IV. Does the Maastricht Treaty Contain Substantive Limits to the
Amendment of the EU Treaty?
A. Amendment Provisions in the Maastricht Treaty
B. Preservation of the Acquis Communautaire
C. A New Stage in the Constitutionalisation Process
V. The Present State of the Issue of Substantive Limits
A. Constitutional Identity and Implied Limits
B. The Prohibition of Regression and its Meaning
C. The Constitutional Laws of the Member States
D. Constitutional and Legal Difficulties
E. Who are the ‘Masters of the Treaties’?
3. Reflections on Judicial Review of the Constitutionality
of EU Legislation
I. The Court of Justice as a Constitutional Court
II. Is There Any Need For a New Constitutional Court?
III. The New Institutional Context
IV. What Structure Should the Constitutional Court Have?
V. Conclusion
Part II: The EU Judicial Architecture
4. The Setting Up of a New Community Court—The First Year
of the Court of First Instance
I. Introduction
A. A New Court for the Community
B. The Establishment of the CFI
C. Administrative Arrangements
D. A Gradual Implementation
E. Object of the Present Chapter
II. Problems Linked to the Establishment of the CFI
A. First Steps
B. Rules of Procedure
C. Administrative Issues
III. The Workload of the Court of Justice
IV. The Case-Law of the CFI and the Judicial Protection of Individuals—One Year After
A. The Length of the CFI’s Judgments
B. Appeals against CFI’s Judgments
C. Important Judgments in Competition Cases
D. An ECSC Case
E. CFI’s Case-Law in Staff Cases
F. A Positive Experience So Far
5. The Development of the European Judicial System Before and After Maastricht
I. The First Step: The Single European Act and the
Court of First Instance
A. Setting up the CFI
B. A Gradual Improvement in Judicial Protection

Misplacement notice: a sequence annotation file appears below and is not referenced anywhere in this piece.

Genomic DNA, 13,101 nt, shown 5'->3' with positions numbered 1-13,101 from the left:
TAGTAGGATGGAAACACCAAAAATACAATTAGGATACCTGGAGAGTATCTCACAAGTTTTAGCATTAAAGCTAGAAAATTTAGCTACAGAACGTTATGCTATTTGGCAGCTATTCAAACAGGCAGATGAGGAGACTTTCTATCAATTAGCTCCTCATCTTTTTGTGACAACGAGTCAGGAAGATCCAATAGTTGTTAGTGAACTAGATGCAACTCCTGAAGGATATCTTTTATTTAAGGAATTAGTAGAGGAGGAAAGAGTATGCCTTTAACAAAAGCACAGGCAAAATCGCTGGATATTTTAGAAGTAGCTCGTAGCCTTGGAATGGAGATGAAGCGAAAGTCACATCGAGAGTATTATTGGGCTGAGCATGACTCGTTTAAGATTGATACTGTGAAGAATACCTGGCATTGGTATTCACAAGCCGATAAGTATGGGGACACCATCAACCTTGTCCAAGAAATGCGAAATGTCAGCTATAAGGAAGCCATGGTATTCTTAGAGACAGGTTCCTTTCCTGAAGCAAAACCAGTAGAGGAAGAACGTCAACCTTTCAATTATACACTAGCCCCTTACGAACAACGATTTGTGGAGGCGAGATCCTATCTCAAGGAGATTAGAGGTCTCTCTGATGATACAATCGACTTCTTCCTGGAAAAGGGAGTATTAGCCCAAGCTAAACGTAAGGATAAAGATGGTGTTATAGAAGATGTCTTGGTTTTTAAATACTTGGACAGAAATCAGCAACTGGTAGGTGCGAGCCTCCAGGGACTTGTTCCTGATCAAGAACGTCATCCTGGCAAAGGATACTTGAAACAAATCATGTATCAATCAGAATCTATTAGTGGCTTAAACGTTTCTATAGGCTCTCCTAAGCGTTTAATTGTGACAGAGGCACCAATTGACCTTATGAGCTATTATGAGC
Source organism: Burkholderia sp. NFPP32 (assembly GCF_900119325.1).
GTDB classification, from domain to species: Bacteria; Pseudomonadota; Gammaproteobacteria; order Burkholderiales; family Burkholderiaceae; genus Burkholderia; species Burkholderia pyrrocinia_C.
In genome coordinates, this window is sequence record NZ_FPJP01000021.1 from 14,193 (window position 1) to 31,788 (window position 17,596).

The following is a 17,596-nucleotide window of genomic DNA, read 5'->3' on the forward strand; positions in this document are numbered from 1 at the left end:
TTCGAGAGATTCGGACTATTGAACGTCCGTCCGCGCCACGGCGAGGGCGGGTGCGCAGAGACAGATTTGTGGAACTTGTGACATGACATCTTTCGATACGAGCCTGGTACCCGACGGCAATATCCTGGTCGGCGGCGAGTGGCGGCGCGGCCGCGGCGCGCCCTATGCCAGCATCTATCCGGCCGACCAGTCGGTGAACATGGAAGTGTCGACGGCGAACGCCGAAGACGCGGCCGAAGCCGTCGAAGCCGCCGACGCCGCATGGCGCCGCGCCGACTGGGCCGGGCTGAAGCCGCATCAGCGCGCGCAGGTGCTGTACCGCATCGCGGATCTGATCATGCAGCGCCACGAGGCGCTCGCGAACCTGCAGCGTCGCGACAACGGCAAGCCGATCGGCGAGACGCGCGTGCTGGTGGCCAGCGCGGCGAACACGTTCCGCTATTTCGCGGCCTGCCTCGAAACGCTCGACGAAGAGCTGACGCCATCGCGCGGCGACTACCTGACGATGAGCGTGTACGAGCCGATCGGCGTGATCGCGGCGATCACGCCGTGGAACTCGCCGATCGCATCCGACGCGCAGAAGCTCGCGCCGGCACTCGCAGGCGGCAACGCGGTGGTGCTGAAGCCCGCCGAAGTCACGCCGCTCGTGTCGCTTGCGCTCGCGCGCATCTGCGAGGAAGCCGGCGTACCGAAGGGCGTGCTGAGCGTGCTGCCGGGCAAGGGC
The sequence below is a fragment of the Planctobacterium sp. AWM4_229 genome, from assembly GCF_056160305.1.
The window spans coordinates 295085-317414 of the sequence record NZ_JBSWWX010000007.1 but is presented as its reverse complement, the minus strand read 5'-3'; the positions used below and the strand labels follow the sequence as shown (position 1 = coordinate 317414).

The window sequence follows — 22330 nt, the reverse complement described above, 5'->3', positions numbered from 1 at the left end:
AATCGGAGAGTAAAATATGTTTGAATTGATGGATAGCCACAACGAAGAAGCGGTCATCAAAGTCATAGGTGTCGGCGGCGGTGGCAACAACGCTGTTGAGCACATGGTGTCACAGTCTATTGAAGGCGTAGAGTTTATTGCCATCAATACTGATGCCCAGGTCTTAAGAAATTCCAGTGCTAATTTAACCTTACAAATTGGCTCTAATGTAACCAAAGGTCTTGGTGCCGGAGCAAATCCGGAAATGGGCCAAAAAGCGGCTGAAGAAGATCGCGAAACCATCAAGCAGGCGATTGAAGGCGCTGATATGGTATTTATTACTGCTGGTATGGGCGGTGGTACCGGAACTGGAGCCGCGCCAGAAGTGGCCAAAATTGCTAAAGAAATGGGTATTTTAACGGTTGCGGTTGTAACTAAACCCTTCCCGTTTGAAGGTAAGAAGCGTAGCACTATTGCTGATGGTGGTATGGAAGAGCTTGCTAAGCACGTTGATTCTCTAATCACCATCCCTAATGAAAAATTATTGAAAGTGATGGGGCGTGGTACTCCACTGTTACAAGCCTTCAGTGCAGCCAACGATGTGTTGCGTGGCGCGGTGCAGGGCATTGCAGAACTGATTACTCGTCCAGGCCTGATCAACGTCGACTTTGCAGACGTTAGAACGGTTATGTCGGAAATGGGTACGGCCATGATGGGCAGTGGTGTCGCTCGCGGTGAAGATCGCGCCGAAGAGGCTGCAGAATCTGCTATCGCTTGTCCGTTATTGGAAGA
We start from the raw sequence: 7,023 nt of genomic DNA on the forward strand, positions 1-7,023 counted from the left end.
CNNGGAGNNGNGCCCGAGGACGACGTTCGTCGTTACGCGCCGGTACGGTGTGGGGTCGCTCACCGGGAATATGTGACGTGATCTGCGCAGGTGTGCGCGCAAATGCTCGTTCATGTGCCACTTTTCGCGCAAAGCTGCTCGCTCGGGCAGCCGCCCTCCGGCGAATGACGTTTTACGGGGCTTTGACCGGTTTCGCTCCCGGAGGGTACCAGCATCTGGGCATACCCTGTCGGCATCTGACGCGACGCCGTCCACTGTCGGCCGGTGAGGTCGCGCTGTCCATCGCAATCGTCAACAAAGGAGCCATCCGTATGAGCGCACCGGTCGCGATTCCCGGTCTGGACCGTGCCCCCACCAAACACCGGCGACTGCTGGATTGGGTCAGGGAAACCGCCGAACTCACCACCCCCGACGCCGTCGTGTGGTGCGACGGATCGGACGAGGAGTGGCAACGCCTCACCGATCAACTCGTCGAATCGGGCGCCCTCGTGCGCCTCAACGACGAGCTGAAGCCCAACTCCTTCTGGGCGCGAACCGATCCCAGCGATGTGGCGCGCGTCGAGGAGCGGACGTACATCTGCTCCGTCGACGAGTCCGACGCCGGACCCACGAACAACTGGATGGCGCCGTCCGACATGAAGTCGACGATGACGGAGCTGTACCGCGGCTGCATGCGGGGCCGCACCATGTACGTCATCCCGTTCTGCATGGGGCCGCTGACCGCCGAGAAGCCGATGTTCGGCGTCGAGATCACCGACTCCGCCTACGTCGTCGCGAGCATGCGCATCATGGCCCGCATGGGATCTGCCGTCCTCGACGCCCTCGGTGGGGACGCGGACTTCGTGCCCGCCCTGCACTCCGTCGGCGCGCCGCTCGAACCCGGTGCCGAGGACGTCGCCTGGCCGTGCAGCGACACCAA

C. The Initial Case-Law of the CFI
D. Amicable Settlement of Proceedings
E. Length and Accessibility of Judgments
II. The Treaty on European Union and the CommunityJudicial System
A. Access to Court and Allocation of Cases
B. Sanctions in Infringement Proceedings
C. Extending Jurisdiction of the CFI
D. The Three Pillars and the Protection of Rights
III. Future of the Community Judicial System Following the Entry into Force of the Treaty
on European Union
A. The New Regulation on the Community
Trade Mark
B. A General First Instance Administrative Court
C. A Supreme and Constitutional Court
D. Reforming the Preliminary Ruling Mechanism
E. Regional Community Courts?
F. Final Remarks
6. The New Judicial Architecture of the European
Union and the Intergovernmental Conference
I. Need for Reform and Challenges Ahead
II. Good Ideas, Bad Solutions?
III. To Strengthen a Community of Law
7. The Court System of the European Communities
I. Introduction—the Main Challenges
A. The First Challenge: A Growing Litigation
B. A Need for Legitimacy and Protection of Rights
C. The Treaty of Maastricht and the Court
II. Proposals that Should be Examined with Caution
A. Regional Courts
B. Specialised Courts
C. Access to Courts by Individuals
D. Protecting Fundamental Rights
E. A New Constitutional Court?
III. Possible Reforms—a Gradual and Pragmatic